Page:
Local Chef Takes North Pacific Seafood Off Menu


A Santa Barbara chef is taking extreme measures to keep his customers safe from what said is dangerous seafood.

Robert Perez has been a chef for more than three decades, but it was the nuclear disaster in Japan that changed the way he cooks.

In March 2011, a tsunami triggered by an earthquake rocked the Fukushima Nuclear Power Plant, causing radioactive materials to leak.

Even though scientists have said that the radiation in the ocean is now low, Perez isn’t buying it.

“The way things are heading, we just feel strongly that it is not safe, and I’m not going to consume the fish and I’m definitely not going to provide it to my guests. I just can’t do that with a clear conscience,” said Perez.

The menu at Seagrass changed slightly two years ago when the restaurant stopped using Japanese seafood. Around a year ago, Hawaiian fish was taken off the menu. Now, all seafood from the San Diego border to Alaska is gone.
The change has forced Perez to get his fish from Mexico, the Atlantic or even farther.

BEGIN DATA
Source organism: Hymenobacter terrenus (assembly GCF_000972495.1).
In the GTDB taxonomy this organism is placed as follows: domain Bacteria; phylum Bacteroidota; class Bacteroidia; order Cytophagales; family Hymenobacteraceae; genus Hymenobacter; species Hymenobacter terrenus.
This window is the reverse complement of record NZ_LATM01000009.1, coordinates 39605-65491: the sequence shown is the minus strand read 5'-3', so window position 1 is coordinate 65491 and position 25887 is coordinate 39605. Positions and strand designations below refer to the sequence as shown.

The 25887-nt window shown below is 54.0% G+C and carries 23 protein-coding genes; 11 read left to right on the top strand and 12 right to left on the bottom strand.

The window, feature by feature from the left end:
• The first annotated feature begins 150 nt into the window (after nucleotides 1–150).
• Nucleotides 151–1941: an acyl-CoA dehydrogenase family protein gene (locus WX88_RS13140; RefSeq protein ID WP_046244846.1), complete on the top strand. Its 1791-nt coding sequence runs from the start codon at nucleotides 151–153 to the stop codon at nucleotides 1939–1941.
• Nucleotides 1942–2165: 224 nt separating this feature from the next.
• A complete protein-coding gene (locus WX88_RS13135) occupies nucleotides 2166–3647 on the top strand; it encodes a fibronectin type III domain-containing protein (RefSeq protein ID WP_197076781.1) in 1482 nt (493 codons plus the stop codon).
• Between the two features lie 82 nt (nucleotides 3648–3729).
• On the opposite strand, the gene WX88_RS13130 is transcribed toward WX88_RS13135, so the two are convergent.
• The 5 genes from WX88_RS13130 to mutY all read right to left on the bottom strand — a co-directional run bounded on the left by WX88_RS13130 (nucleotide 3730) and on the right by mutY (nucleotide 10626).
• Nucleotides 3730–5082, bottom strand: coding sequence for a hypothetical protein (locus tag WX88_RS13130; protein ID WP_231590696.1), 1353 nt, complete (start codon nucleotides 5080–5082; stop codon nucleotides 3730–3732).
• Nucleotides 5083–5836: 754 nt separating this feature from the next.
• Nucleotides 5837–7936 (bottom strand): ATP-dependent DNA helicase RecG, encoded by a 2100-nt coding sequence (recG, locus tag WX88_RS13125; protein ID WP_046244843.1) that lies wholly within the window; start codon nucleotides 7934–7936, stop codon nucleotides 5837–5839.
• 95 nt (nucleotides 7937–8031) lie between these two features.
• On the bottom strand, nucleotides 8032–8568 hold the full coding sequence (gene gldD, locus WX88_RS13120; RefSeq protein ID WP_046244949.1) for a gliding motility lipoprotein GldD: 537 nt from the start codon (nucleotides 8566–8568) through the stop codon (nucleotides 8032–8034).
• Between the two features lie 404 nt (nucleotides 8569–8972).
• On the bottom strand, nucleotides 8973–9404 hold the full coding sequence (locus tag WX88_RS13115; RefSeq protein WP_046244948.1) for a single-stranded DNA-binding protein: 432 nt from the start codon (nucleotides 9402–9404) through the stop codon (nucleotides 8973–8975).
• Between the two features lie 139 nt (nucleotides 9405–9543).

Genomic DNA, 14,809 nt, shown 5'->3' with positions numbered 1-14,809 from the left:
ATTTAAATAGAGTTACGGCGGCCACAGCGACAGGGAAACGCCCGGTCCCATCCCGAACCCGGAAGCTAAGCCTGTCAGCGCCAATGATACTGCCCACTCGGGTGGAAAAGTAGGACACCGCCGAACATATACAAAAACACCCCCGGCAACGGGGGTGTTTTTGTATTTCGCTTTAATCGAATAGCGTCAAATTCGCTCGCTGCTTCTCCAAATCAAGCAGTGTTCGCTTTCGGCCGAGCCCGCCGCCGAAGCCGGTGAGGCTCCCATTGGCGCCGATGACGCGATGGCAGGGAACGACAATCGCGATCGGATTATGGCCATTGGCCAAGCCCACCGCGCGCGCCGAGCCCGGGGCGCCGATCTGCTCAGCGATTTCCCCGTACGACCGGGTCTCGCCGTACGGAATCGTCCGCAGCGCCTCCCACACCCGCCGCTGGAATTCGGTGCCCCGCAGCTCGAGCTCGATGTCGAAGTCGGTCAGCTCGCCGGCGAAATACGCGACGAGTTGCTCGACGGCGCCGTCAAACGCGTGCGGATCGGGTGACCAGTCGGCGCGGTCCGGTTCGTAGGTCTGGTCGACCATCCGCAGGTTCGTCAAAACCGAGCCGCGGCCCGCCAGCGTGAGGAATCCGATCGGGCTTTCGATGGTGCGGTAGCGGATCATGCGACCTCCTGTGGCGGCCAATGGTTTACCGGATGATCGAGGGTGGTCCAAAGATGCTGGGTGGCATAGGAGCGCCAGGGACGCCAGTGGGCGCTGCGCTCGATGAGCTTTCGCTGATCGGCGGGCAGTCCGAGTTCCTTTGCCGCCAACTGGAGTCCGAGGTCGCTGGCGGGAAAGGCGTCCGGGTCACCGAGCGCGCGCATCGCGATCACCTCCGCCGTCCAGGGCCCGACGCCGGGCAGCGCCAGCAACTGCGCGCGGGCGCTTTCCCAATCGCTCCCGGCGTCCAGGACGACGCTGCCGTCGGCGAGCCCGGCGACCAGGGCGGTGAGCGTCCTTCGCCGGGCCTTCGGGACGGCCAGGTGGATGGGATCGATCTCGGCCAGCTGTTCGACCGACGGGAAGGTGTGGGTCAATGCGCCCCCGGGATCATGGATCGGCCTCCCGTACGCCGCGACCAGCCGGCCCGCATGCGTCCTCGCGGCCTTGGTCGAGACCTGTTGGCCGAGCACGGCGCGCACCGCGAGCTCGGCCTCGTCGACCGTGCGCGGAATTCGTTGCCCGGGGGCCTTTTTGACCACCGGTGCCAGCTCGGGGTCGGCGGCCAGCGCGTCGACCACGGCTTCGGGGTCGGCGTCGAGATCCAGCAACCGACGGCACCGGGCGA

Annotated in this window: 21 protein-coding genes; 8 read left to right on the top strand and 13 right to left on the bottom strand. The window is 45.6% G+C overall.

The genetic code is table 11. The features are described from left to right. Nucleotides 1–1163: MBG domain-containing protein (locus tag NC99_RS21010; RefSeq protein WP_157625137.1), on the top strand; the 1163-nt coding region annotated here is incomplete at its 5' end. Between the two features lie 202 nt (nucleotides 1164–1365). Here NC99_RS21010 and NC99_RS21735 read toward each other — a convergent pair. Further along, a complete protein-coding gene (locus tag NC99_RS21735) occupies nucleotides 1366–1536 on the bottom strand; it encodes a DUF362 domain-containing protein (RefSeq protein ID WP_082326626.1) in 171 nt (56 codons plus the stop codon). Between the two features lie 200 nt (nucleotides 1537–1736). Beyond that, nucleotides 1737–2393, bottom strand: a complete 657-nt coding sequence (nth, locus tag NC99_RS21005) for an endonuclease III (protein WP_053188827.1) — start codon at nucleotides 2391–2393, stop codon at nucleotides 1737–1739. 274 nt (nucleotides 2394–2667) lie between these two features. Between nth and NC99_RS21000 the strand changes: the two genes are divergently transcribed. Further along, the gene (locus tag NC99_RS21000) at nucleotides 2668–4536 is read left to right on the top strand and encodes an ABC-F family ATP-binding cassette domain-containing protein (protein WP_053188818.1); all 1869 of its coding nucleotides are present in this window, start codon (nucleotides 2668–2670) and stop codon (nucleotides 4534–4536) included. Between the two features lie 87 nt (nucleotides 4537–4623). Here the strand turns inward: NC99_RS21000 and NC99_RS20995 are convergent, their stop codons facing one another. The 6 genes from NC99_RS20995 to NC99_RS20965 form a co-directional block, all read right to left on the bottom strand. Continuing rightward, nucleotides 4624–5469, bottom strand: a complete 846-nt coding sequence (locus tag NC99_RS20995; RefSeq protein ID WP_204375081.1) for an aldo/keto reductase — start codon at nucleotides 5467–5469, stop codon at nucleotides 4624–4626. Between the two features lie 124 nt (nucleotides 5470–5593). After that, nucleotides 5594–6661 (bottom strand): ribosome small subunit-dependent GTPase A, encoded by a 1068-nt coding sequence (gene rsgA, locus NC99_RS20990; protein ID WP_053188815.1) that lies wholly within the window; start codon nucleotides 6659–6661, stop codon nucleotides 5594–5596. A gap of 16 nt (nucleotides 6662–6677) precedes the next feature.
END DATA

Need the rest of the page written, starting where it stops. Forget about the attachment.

“Alpine, New Zealand salmon,” said Perez as he unwrapped a piece of fish. “It comes from glacier water.”

He believes he’s the only chef in the area making such strict choices on his food, because no one really talks about it.
“They go, ‘Fuku-what?’ It’s like the F-word. It’s like the other F-word, or maybe it’s the new F-word,” he said.

Scientist think avoiding the seafood is overboard and have said the levels of radiation in fish are less than what people are exposed to from x-rays.
Perez said he has to be able to stand behind what he serves, even if people think it’s extreme.

“It’s easy for people to be convinced that there’s no harm right now, and that’s part of the problem,” he said.